This post is dedicated to all of my patients who are moms, both new moms and those whose children are now grown. One of the biggest questions I hear when treating moms who have pelvic floor dysfunction is "Why didn't anyone tell me this could happen?" Often it is after many years of dealing with embarrassing issues like urinary or fecal incontinence, and possibly after surgeries that may have been unnecessary. So, I am here to tell you what can happen to your pelvic floor as a result of pregnancy and child birth. This is not done to frighten anyone, but to educate you about your body and the changes that it will undergo, so that you can make informed decisions should these issues arise.
First off I will say that everyone responds differently to pregnancy and childbirth. I have a friend who has 4 children and we have talked about pelvic floor issues and urinary incontinence and she says she
has never had any issues. I also have patients who have problems after the birth of their first child, so just know that the issues I'm discussing today COULD happen to you. It doesn't mean that they WILL.
Today I will be discussing a few of the more common things that could happen due to pregnancy and childbirth.
This is something that you may encounter during pregnancy as the baby grows larger and puts more pressure on your pelvic floor muscles and your bladder. The weight of the baby inhibits your pelvic floor muscles and keeps them from being able to appropriately contract and hold back urine when you do things like cough or sneeze. The baby may also be kicking you in the bladder, or just generally putting pressure on your bladder which causes urine to come out because the pelvic floor can no longer effectively do its job.
This is something that can resolve after delivery and there is no longer pressure on the bladder and pelvic floor, but since the pelvic floor muscles are weakened due to the weight of the baby over 9 months, it can be an issue that persists well after delivery and often gets worse over time. Many women wonder why they have urinary incontinence even though they had a C-section and the reason is the weight and pressure of the baby still weakens the pelvic floor even if you don't have a vaginal delivery. If you do have a vaginal delivery that just further stretches and weakens the pelvic floor. So it is common for women to have urinary incontinence especially with high impact activities like running after having a baby.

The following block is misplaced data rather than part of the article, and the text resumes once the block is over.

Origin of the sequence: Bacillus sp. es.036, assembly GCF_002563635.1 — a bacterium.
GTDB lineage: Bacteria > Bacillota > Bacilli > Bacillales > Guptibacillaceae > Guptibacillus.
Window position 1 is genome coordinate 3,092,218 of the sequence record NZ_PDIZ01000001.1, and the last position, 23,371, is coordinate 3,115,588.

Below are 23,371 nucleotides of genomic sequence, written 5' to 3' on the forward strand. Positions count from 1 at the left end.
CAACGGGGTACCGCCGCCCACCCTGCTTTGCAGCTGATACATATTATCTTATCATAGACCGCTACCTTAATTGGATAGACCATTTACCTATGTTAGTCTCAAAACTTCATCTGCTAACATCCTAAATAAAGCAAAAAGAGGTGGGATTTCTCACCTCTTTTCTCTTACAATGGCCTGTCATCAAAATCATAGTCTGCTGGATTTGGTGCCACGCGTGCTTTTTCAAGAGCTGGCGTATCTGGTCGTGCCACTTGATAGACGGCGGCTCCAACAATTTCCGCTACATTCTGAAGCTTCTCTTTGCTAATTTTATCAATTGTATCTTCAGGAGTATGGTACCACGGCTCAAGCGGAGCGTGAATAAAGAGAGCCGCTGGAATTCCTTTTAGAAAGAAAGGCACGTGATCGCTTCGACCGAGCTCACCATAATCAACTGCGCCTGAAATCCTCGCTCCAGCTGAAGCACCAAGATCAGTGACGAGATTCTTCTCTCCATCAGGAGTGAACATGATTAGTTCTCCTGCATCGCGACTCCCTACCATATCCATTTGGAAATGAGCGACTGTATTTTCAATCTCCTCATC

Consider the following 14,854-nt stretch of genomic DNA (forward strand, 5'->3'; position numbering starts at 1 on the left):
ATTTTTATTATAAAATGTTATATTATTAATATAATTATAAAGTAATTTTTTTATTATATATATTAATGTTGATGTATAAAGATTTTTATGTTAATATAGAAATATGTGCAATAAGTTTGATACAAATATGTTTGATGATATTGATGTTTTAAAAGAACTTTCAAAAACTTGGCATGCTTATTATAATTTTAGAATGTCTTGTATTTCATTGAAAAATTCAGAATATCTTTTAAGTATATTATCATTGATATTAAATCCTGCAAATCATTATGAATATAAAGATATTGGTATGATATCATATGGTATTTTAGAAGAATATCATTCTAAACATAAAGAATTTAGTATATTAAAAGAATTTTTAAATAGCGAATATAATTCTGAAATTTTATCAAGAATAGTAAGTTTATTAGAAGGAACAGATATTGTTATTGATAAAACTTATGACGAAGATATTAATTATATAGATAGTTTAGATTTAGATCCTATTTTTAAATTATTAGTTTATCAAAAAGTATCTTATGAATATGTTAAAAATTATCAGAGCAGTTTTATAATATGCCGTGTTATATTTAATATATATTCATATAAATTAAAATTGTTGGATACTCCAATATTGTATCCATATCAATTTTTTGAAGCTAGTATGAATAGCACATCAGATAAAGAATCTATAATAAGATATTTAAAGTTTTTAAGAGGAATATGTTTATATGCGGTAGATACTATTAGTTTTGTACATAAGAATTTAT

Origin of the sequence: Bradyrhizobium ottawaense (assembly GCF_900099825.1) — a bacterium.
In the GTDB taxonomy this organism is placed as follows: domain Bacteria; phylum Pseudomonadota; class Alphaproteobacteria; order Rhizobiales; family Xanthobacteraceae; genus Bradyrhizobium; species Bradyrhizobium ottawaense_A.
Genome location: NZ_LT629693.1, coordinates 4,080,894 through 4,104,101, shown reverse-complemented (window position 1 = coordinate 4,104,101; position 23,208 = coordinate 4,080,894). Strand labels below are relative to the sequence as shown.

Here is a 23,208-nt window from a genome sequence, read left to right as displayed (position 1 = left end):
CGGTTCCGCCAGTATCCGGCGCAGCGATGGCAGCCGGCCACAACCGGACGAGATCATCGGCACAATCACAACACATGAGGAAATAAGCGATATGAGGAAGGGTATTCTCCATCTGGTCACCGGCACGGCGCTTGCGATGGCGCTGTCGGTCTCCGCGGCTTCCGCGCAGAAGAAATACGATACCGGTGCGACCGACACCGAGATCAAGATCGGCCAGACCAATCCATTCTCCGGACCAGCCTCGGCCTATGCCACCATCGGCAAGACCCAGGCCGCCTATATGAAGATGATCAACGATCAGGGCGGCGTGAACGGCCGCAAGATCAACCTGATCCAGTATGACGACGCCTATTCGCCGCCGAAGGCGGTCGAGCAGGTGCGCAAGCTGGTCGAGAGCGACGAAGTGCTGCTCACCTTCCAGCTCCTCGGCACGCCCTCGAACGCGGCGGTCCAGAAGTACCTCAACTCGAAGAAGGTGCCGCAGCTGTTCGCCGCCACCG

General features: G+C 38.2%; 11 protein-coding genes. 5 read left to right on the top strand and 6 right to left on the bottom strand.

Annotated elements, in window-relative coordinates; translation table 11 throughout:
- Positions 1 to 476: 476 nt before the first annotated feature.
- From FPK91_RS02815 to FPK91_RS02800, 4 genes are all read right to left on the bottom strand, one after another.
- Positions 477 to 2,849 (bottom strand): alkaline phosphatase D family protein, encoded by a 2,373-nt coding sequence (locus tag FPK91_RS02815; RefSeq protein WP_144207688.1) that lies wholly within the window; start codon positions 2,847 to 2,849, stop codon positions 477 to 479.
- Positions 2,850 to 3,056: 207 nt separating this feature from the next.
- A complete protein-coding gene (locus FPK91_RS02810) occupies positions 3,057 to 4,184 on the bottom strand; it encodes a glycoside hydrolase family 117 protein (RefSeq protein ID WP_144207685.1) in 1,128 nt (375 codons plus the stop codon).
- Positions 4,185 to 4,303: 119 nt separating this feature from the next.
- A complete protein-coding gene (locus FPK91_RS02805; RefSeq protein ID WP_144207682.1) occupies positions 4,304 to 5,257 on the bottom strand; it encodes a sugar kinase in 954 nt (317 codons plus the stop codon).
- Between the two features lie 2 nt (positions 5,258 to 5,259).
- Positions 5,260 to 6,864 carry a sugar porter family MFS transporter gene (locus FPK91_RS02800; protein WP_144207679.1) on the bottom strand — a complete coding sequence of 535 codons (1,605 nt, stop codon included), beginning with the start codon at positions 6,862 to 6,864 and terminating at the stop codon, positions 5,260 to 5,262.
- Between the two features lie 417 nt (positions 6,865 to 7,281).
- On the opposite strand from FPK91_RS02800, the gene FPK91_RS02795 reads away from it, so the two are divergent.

First degree tears are what occur when damage is limited to the posterior aspect of the vaginal opening and the superficial perineal and vaginal tissues. Often these tears heal well on their own without requiring stitches.
An Episiotomy is a surgical cut given by the caregiver into the woman's perineum, usually around the crowning phase of a vaginal birth or with the use of forceps. The cut is regarded as equivalent to a second degree tear of the perineum, since it divides the pelvic floor muscles and will usually need to be repaired with stitches.
Third or fourth degree tears are more extensive tears of the perineum, that include the vaginal skin, the underlying tissue and the pelvic floor muscles (similar to a second degree tear). In addition, a third degree tear extends to reach the edge of the anus, without going through to the anus while a
fourth degree tear will extend completely through to the anus to the tissues of the rectum.
Third and fourth degree tears increase a woman's risk for anal incontinence which includes the inability to hold back gas as well as fecal incontinence. At our clinic we have a protocol with local OBGYNs to encourage them to refer women that have had third and fourth degree tears for pelvic floor physical therapy as soon as they have been cleared to resume regular activity and intercourse which usually occurs about 6 weeks postpartum. Often women end up coming to physical therapy a couple of years of their delivery and they have slowly developed issues with fecal incontinence where they initially notice staining of their underware if they have more liquid or soft stool and this can continue to the point where they are unable to contain more formed stool. Many patients report embarassing situations where they did not know they had passed stool until the noticed an odor, because they also lacked sensation and were unable to tell they had passed any stool.
The most important thing to know is that though these things are common, they are NOT NORMAL! Many women feel like this is just the price they pay for having children and they just have to deal with it for the rest of their lives. This is just not the case! A pelvic floor PT can help you to rehab your pelvic floor and get your body back to the way it was before pregnancy.
Come back for the next installment of What to Expect When You're Expecting - What They Don't Tell You where I'll be discussing more issues that can occur with pregnancy and delivery.